lily beetle

Hi, I just discover this group, and need some advices/opinions.
I learned today that I have lily beetles in my front yard. I am in Ontario (Can). What a disgusting creature! Its larvae live in its own excrement!
I visited a local garden center. They adviced me to use Bug-B-Gon to "drench" around the lily plant, and I can spray Aim (containing Pyrethrine). What a product! It kills upon contact. But the larvae have to be picked out by hand!!!!
My question are: 1) I have used Aim, I will drench around the plant now and in the Fall, is that enough to protect the plant? Will they come back next Spring? 2) Do they cause any harm to neighboring plants/trees/shrubs?
Please advice, and please give details since I am not a flower/plant guy at all. Thanks in advance. Mic -
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Yes. Almost all garden insecticides are only temporary solutions. There are some insecticides which are systemic in that they are absorbed by the plant and work when the bug starts to eat the treated plant. These types of controls will last longer than most other types, but I don't think the effect would last from one year to the next. Systemic insecticides are generally the most toxic to people.

Probably not directly all that much, but many insecticides will kill beneficial insects, such as bees and worms, which could indirectly harm plants.

Insecticidal soap should kill the larvae, although it may not kill the beetles themselves. Of course if you keep killing the larvae, eventually the adult beetles will disappear. Insecticidal soap only kills on contact and will have very little lasting effects. Neem should kill both adults and larvae, but it's effects last a bit longer than insecticidal soap and it will also kill bees. It's not a good idea to use Neem around plants that are currently flowering which you want to allow pollination. Examples of this would be flowering fruits and vegetables and annuals which you want to naturally reseed. Neem suppossedly is mildly toxic to plants, but I have not personally observed any problems with its use.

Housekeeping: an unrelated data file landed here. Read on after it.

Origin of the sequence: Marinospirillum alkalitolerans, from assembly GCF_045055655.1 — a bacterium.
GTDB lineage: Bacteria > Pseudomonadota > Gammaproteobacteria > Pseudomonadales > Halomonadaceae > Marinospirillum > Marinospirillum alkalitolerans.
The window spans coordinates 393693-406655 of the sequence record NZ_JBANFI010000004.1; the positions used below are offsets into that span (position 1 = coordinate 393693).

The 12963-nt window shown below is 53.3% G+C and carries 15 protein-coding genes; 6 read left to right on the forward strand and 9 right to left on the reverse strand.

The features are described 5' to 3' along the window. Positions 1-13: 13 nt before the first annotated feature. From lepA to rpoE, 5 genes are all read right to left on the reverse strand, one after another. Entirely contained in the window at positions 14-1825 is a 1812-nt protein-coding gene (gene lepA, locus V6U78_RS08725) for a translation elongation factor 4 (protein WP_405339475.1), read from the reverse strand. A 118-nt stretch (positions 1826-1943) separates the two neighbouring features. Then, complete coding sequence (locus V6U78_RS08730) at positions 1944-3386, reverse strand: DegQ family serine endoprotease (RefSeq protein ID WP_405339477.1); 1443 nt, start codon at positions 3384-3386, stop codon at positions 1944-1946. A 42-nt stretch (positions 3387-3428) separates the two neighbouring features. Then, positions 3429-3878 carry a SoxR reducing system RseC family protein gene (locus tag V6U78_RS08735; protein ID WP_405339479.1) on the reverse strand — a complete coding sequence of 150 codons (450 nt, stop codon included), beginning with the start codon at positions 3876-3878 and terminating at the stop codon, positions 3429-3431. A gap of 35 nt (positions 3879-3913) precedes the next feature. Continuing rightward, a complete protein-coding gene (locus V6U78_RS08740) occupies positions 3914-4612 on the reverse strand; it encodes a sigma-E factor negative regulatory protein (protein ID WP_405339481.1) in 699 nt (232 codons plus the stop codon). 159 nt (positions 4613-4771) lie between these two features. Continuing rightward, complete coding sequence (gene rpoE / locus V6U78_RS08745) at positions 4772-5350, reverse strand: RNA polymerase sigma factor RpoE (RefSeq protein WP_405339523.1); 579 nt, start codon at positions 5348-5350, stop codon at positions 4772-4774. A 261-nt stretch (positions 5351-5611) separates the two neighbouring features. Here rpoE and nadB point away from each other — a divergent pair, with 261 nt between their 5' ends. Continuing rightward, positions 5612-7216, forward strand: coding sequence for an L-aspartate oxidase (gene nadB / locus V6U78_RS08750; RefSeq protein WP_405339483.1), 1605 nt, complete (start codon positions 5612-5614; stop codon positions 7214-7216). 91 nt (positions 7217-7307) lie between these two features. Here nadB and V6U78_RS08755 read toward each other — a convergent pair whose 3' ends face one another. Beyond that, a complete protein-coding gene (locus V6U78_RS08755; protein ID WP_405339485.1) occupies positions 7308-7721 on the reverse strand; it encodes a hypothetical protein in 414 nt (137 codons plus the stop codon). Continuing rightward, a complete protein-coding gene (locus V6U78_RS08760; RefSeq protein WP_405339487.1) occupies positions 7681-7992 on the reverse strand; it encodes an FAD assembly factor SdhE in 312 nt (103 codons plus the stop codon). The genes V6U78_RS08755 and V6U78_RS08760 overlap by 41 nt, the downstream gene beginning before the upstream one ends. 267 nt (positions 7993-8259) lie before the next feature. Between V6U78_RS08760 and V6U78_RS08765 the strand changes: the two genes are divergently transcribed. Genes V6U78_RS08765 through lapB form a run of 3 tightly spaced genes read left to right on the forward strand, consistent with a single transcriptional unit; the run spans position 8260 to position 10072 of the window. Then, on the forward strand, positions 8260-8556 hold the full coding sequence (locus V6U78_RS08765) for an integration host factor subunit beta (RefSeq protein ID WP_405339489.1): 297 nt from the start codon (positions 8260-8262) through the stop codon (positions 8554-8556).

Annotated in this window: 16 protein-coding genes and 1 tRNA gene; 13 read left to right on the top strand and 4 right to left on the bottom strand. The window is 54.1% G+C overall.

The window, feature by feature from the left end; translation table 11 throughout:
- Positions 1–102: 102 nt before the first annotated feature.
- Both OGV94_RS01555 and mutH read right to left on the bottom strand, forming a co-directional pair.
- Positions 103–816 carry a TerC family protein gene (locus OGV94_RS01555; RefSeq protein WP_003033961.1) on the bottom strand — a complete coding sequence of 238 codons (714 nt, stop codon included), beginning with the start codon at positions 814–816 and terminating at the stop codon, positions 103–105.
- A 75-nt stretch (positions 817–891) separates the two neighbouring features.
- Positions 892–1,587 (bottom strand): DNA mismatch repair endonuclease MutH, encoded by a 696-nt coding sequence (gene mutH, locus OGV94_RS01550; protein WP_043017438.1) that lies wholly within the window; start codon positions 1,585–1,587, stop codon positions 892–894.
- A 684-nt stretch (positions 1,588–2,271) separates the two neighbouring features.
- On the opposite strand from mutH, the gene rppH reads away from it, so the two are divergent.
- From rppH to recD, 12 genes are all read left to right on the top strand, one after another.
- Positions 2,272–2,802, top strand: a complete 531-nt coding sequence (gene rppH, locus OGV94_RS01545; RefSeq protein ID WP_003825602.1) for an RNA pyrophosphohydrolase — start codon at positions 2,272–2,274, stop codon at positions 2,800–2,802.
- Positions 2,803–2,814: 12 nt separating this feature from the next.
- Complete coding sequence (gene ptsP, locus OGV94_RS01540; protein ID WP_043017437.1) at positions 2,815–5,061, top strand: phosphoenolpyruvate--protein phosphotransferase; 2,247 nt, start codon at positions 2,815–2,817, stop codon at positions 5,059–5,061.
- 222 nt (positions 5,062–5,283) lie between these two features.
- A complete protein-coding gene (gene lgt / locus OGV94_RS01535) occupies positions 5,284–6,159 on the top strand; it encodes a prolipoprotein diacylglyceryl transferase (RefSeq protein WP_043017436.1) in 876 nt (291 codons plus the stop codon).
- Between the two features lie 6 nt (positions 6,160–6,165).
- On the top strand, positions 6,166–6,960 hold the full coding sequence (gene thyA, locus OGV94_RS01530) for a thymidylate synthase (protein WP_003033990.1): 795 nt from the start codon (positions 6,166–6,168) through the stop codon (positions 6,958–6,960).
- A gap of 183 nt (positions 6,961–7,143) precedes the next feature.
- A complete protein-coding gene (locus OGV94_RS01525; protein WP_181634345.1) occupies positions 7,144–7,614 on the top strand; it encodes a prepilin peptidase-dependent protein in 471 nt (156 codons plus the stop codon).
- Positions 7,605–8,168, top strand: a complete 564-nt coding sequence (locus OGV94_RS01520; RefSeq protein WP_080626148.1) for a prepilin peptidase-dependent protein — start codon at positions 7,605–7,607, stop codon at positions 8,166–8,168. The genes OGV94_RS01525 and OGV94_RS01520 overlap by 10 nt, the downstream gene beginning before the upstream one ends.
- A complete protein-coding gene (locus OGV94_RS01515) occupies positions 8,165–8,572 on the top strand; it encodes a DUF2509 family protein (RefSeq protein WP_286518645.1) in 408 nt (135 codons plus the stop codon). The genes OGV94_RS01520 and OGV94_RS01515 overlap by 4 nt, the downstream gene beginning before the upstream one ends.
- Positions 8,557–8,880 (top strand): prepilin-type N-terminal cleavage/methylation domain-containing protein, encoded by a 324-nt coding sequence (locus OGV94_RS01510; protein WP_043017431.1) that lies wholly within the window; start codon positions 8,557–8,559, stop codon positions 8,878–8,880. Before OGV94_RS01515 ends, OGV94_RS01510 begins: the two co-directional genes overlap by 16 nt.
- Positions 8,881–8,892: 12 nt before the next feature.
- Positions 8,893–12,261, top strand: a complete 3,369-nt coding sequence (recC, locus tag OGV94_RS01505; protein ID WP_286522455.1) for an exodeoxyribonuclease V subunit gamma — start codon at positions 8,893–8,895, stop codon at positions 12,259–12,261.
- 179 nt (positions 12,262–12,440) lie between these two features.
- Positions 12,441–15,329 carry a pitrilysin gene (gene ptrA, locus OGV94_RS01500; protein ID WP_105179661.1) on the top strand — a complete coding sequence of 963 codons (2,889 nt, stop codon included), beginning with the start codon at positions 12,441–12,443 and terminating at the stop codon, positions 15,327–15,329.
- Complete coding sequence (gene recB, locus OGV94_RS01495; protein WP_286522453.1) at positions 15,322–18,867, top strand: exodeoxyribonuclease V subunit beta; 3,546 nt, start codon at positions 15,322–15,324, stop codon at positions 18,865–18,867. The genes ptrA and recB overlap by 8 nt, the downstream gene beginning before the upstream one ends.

As with any insect problem, you generally want to find the product which is tailored only to the type of insect you are trying to remove and not to beneficial insects, or at least use one that doesn't persist for very long. Insecticidal soap is usually my first choice because it only kills on contact, however it will only kill soft bodied insects. Dish soap will perform the same function, but is not recommended because the additives in dish soap are harmful to plants.
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Try this web site: http://www.gardenadvice.com/index.cfm?poeSiteId=&partnerId 0013&ct=weather_micro&cn=logos_tabs&fuseaction=search.global&strSearchType=global

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